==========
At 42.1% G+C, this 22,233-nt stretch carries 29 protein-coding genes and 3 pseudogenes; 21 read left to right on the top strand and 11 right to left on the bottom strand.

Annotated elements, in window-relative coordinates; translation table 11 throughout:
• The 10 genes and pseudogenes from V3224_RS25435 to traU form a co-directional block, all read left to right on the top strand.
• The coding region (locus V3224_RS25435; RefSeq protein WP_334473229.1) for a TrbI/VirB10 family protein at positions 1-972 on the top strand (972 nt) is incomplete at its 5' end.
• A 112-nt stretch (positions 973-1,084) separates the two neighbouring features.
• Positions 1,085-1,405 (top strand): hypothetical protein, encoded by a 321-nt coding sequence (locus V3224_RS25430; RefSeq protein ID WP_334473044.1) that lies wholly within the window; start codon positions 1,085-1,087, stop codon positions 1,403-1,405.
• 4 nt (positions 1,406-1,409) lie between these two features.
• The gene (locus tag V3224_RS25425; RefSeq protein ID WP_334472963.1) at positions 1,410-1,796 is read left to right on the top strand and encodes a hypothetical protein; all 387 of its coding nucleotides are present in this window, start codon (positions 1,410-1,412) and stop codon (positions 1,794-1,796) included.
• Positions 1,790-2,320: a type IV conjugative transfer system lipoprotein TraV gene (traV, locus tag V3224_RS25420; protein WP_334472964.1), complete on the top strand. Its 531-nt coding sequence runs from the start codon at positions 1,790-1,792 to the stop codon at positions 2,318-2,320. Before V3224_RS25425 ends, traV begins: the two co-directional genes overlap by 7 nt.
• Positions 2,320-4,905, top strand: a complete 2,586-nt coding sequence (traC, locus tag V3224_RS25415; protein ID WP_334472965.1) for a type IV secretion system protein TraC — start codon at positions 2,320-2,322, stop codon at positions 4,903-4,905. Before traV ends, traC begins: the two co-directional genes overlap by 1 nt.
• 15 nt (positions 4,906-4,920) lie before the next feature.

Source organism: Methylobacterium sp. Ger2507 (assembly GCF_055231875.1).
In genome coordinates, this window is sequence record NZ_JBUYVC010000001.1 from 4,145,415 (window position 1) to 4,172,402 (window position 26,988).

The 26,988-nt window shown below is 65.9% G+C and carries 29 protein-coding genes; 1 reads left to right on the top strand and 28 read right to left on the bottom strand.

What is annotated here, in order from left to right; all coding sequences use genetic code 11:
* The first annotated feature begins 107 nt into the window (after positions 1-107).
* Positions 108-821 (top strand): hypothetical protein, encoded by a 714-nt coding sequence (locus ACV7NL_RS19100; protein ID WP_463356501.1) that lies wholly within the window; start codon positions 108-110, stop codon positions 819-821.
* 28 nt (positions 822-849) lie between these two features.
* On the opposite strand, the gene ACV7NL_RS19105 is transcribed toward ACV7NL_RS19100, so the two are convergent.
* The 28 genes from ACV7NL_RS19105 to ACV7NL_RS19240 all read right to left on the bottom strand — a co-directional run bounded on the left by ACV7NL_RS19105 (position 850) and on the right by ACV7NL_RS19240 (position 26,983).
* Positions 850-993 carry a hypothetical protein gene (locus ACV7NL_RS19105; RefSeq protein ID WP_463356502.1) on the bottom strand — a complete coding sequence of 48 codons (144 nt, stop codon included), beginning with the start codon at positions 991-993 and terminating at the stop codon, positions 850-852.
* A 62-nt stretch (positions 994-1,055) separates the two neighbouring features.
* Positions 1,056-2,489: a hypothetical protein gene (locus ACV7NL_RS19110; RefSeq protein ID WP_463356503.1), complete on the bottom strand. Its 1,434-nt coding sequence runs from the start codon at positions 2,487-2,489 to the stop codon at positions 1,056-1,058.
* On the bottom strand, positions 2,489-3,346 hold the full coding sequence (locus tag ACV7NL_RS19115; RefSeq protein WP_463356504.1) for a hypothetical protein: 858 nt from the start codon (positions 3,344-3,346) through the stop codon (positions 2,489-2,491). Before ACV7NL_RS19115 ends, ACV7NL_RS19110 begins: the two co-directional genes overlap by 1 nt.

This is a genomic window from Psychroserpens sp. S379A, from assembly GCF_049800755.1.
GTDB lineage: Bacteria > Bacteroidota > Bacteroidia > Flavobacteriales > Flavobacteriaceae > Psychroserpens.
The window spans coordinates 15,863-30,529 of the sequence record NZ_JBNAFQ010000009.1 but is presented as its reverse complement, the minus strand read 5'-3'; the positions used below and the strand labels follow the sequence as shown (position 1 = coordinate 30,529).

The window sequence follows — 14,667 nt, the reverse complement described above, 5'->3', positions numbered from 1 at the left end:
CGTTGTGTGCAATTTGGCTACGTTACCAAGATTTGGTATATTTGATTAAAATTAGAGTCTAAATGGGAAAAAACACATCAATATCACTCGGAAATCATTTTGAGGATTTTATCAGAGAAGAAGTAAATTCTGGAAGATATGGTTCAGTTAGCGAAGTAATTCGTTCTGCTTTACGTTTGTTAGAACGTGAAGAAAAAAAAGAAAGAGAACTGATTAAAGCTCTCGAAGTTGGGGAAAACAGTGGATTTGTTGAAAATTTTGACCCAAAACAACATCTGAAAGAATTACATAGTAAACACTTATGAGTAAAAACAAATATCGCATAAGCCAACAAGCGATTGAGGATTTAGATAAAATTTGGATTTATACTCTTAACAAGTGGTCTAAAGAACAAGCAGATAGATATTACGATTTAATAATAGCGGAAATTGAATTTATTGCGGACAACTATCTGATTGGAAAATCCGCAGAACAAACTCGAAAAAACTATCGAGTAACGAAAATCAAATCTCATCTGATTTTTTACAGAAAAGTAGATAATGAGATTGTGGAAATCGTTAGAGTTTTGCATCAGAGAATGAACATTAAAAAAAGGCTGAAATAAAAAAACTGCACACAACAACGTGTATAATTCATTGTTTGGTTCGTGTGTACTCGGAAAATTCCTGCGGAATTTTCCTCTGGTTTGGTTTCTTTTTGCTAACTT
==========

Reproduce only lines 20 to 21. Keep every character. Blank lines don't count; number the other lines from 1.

* The 28 genes from ACV7NL_RS19105 to ACV7NL_RS19240 all read right to left on the bottom strand — a co-directional run bounded on the left by ACV7NL_RS19105 (position 850) and on the right by ACV7NL_RS19240 (position 26,983).
* Positions 850-993 carry a hypothetical protein gene (locus ACV7NL_RS19105; RefSeq protein ID WP_463356502.1) on the bottom strand — a complete coding sequence of 48 codons (144 nt, stop codon included), beginning with the start codon at positions 991-993 and terminating at the stop codon, positions 850-852.